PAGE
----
Gaining strength with Minimal Muscle Hypertrophy Gaining strength with Minimal Muscle Hypertrophy

starting strength gym
Page 1 of 8 123 ... LastLast
Results 1 to 10 of 75

Thread: Gaining strength with Minimal Muscle Hypertrophy

  1. #1
    Join Date
    Dec 2009
    Posts
    75

    Default Gaining strength with Minimal Muscle Hypertrophy

    • phoenix arizona seminar date
    • texas seminar date
    Mr Rippetoe,

    What I have is essentially a 2 part question. The first part is how would you program to gain the most strength with the least muscle hypertrophy? Why would this matter you ask? That brings me to my 2nd question which would be the meat and potatoes of why the first question came about.

    Do people with bigger muscles, (aka strong muscle heads who don't run marathons and 5k's and do insane amounts of cardio), use more oxygen (air) than those with leaner muscles, (aka kenyan types who don't ever want to touch a barbell and all they do is run and do situps and eat like rabbits), during strenuous activity?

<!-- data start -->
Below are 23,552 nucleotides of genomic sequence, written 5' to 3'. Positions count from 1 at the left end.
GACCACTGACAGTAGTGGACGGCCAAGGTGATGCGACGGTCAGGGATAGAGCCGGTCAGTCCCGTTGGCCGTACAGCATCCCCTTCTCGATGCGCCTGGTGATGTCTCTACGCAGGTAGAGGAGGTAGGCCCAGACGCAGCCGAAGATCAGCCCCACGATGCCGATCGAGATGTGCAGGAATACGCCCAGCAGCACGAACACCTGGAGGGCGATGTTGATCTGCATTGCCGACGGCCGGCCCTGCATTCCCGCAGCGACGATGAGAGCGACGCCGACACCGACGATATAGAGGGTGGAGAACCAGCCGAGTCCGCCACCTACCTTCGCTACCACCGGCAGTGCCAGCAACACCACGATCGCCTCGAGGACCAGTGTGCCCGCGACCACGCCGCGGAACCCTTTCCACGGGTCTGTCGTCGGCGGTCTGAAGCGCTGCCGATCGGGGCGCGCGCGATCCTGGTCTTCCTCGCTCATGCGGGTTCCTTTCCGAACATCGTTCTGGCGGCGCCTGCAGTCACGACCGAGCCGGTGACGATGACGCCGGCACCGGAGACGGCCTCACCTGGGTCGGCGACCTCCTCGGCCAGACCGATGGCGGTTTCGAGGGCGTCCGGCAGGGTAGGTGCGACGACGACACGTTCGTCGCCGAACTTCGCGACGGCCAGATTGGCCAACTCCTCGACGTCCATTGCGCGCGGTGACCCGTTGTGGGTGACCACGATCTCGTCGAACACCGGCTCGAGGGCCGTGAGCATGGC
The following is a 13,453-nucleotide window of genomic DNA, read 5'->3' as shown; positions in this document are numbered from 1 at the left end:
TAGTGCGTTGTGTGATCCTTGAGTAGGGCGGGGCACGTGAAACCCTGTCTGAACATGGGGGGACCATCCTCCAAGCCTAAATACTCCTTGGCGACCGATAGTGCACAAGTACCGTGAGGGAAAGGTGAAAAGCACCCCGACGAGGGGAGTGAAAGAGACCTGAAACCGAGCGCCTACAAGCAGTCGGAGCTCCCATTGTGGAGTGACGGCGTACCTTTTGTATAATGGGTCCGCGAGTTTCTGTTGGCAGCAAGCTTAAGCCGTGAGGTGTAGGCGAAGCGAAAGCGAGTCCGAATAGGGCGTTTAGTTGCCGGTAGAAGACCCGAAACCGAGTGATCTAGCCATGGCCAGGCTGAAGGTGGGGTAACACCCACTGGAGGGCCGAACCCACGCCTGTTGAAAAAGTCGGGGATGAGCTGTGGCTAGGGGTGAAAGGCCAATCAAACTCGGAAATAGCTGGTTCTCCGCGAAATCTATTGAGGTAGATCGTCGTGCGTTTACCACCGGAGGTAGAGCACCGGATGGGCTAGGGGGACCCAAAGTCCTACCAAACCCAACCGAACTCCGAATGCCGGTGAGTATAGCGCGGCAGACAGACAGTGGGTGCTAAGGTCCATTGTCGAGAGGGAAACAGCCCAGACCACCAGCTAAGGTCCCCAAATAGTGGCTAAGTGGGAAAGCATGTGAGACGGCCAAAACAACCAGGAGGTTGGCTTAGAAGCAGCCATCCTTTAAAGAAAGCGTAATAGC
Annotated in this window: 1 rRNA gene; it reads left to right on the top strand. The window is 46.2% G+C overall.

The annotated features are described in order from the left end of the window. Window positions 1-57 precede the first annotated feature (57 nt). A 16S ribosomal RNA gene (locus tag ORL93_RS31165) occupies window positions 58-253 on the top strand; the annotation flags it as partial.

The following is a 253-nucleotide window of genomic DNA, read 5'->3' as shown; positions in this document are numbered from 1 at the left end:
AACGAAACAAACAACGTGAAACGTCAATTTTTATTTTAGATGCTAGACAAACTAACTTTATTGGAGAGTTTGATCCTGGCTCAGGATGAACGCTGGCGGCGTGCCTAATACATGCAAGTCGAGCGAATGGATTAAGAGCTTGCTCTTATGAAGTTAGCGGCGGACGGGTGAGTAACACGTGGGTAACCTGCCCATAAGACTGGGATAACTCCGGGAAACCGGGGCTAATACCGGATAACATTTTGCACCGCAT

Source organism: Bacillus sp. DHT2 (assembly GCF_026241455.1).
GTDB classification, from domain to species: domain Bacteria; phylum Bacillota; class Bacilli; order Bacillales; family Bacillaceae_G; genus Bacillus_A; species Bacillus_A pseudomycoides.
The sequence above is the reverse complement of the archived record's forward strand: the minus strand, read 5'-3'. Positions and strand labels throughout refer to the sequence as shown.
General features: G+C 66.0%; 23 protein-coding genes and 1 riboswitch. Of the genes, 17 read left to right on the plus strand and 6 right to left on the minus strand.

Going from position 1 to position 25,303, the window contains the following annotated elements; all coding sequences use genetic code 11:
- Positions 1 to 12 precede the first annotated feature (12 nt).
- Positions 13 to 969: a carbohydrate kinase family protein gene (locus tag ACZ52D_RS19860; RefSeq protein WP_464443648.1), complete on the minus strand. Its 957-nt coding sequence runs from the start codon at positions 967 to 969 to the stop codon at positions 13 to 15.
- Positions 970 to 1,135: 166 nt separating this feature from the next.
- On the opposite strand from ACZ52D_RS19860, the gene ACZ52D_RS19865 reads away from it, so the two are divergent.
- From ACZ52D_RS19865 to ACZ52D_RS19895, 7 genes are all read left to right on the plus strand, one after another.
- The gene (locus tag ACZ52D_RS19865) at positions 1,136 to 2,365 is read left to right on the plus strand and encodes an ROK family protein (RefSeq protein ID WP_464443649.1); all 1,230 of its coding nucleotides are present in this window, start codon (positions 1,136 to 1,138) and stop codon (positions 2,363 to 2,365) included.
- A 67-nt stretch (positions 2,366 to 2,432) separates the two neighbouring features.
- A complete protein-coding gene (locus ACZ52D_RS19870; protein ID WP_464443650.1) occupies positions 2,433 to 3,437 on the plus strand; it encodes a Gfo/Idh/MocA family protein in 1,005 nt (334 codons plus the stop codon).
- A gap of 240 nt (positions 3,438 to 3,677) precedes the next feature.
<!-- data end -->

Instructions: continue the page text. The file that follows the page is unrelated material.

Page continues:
Why am I asking this seemingly asinine question? Well Mr Rippetoe I will answer that for you. I am a Probationary Firefighter, and as such have been bombarded during this first year of entering my profession with multiple different theories of the way to exercise. There is a video that has been widespread in our department that talks about air consumption and out of air fireground emergencies. The video is on firesmoke.org and is called "out of air". It is a long video about the effects of smoke on the firefighter's body. There is a part of the video that states in essence that a "leaner, more physically fit" firefighter is more effective than a firefighter who is more muscular due to the aforementioned increased use of oxygen by the muscles. I am very interested to hear your take on this issue. I have an opinion on it but I would love to hear from someone more "educated" in training and physiology.

    Thank you for your time and knowledge that you give to those of us on the board that are seeking to improve ourselves.

    Matt Phillips
    Taylorville, IL
    IAFF Local 3144

  2. #2
    Join Date
    Jul 2007
    Location
    North Texas
    Posts
    39,328

    Default